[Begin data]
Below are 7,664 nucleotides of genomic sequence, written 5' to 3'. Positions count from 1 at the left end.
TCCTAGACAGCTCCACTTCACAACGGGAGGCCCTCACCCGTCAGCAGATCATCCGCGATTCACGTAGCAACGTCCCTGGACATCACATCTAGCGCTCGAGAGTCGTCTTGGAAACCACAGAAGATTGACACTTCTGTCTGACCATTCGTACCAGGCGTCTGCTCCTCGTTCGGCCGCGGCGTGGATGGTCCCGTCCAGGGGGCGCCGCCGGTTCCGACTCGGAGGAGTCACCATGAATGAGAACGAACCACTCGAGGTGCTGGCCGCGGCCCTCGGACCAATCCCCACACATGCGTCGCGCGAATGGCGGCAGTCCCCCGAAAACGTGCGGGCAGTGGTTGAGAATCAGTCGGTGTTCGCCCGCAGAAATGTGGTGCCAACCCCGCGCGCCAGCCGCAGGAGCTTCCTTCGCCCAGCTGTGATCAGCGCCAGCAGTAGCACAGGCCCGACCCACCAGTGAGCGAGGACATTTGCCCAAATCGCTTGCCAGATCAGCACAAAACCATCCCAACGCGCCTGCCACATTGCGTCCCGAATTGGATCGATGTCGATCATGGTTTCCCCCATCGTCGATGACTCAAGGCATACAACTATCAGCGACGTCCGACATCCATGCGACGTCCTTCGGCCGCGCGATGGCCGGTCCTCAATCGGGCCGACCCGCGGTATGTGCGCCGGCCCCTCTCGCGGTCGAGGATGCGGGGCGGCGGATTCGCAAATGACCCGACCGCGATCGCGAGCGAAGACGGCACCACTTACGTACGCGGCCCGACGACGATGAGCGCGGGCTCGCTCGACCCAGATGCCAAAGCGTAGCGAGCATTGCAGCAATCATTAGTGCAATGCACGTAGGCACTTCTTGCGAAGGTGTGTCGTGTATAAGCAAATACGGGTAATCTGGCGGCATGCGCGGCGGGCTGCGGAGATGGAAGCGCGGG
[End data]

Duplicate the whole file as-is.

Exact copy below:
Below are 7,664 nucleotides of genomic sequence, written 5' to 3'. Positions count from 1 at the left end.
TCCTAGACAGCTCCACTTCACAACGGGAGGCCCTCACCCGTCAGCAGATCATCCGCGATTCACGTAGCAACGTCCCTGGACATCACATCTAGCGCTCGAGAGTCGTCTTGGAAACCACAGAAGATTGACACTTCTGTCTGACCATTCGTACCAGGCGTCTGCTCCTCGTTCGGCCGCGGCGTGGATGGTCCCGTCCAGGGGGCGCCGCCGGTTCCGACTCGGAGGAGTCACCATGAATGAGAACGAACCACTCGAGGTGCTGGCCGCGGCCCTCGGACCAATCCCCACACATGCGTCGCGCGAATGGCGGCAGTCCCCCGAAAACGTGCGGGCAGTGGTTGAGAATCAGTCGGTGTTCGCCCGCAGAAATGTGGTGCCAACCCCGCGCGCCAGCCGCAGGAGCTTCCTTCGCCCAGCTGTGATCAGCGCCAGCAGTAGCACAGGCCCGACCCACCAGTGAGCGAGGACATTTGCCCAAATCGCTTGCCAGATCAGCACAAAACCATCCCAACGCGCCTGCCACATTGCGTCCCGAATTGGATCGATGTCGATCATGGTTTCCCCCATCGTCGATGACTCAAGGCATACAACTATCAGCGACGTCCGACATCCATGCGACGTCCTTCGGCCGCGCGATGGCCGGTCCTCAATCGGGCCGACCCGCGGTATGTGCGCCGGCCCCTCTCGCGGTCGAGGATGCGGGGCGGCGGATTCGCAAATGACCCGACCGCGATCGCGAGCGAAGACGGCACCACTTACGTACGCGGCCCGACGACGATGAGCGCGGGCTCGCTCGACCCAGATGCCAAAGCGTAGCGAGCATTGCAGCAATCATTAGTGCAATGCACGTAGGCACTTCTTGCGAAGGTGTGTCGTGTATAAGCAAATACGGGTAATCTGGCGGCATGCGCGGCGGGCTGCGGAGATGGAAGCGCGGG